Photo: Michele McDonald for Strategies for Children

Evidence continues to mount about how much young children learn through play. Now a new report in the journal Science shows that children at play use sophisticated scientific and mathematical principles to explore how the world works.  The report, by psychologist Alison Gopnik of the University of California, Berkeley, reviews more than a decade of research and finds that very young children are natural experimenters. (See also “Studies Shed Light on the Minds of Young Children.”)

“New theoretical ideas and empirical research show that very young children’s learning and thinking are strikingly similar to much learning and thinking in science,” the Science report’s abstract states. ”Preschoolers test hypotheses against data and make causal inferences; they learn from statistics and informal experimentation, and from watching and listening to others. The mathematical framework of probabilistic models and Bayesian inference can describe this learning in precise ways. These discoveries have implications for early childhood education and policy. In particular, they suggest both that early childhood experience is extremely important and that the trend toward more structured and academic early childhood programs is misguided.”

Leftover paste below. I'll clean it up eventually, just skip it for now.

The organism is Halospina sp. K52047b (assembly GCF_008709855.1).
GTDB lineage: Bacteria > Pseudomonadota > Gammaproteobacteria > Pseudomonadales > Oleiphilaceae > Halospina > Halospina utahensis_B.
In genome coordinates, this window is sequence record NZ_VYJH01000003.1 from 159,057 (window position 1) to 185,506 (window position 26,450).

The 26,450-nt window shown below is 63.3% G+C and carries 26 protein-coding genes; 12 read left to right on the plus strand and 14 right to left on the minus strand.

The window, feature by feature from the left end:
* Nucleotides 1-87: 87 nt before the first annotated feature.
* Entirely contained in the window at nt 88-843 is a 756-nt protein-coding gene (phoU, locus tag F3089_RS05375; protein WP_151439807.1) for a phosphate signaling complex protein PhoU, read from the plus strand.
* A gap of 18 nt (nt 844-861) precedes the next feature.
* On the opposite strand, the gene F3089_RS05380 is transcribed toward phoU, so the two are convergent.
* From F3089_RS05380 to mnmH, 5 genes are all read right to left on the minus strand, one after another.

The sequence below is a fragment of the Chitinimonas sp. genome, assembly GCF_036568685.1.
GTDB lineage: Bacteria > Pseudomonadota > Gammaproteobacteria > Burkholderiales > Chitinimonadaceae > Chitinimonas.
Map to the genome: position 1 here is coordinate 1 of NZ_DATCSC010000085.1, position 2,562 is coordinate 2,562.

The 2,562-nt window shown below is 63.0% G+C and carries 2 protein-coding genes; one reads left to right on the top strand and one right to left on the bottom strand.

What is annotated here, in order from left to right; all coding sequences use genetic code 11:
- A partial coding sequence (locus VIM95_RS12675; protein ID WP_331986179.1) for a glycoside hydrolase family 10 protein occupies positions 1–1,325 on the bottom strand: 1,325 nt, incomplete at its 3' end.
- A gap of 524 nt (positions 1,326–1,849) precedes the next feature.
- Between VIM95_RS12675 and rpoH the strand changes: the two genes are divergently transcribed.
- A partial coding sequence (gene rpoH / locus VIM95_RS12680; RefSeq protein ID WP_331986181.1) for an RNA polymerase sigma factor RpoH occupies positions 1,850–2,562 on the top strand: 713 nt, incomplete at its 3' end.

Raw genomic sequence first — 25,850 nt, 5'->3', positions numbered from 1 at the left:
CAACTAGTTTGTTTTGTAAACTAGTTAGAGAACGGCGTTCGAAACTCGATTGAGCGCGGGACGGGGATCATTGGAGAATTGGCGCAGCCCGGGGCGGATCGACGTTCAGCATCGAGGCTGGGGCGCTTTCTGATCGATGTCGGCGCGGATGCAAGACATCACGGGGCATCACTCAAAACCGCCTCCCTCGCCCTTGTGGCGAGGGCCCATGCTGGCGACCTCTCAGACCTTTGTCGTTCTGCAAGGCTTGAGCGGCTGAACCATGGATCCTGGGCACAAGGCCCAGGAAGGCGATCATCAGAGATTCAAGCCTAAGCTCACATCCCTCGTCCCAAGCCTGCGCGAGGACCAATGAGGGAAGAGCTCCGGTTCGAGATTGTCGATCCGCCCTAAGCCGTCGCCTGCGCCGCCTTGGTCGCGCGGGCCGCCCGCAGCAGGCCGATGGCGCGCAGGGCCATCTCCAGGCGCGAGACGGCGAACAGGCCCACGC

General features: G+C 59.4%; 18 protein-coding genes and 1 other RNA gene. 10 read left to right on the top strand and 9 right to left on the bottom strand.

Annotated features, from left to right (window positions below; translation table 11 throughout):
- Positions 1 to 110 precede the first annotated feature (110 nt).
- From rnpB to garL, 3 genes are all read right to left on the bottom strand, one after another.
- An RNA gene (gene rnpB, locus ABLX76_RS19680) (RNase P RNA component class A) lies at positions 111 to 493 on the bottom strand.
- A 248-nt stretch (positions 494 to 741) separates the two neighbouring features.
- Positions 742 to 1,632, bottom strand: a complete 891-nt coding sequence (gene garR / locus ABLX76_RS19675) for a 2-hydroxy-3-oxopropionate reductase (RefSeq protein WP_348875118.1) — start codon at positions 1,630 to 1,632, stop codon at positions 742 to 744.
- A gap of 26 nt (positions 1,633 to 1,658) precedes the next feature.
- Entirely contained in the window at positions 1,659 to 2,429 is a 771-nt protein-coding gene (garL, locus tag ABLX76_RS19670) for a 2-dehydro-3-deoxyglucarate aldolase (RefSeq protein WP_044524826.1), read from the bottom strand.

Gopnik’s lab, for instance, has a machine dubbed the blicket detector. It lights up and plays music when some objects are put on top of it, but not when others are. Gopnik describes a simple experiment in a Science podcast. “We showed the children one block makes the machine go two out of three times, and another block makes the machine go two out of six times. And then we simply asked the children to make the machine go,” Gopnik says.

“Well, they’ve seen the machine go off two times in both cases. But if they’re actually calculating the probability of the machine going off, they should prefer the two-out-of-three block to the two-out-of-six block. And in fact, that’s just what 4-year-olds do, and in some new experiments that we’ve done, even 2-year-olds do.”

To Gopnik, the implications of her work and the work of other scientists are clear.

“There’s a real push that’s coming both from parents and from policymakers to make early childhood education more like school – more and more academic. What you often will hear from people in the policymaking field, for example, is, ‘Well, the early kind of development is socio-emotional, but then we have to give children cognitive skills.’ And what they mean by cognitive skills is academic things like being able to do arithmetic,” Gopnik says in the podcast.

“What this new research shows is that children have amazing cognitive skills even when they’re 2, 3 and 4 – and they’re exercising those cognitive skills in the course of playing, of experimenting, of exploring. And when we make preschools more academic – more structured, more like schools –we’re actually not encouraging children to do the kind of real deep scientific and cognitive work that they’re capable of doing when they’re exploring with a knowledgeable and attentive person around paying attention to them.”

(For more on Gopnik’s report, see stories in Inside School Research and The New York Times.)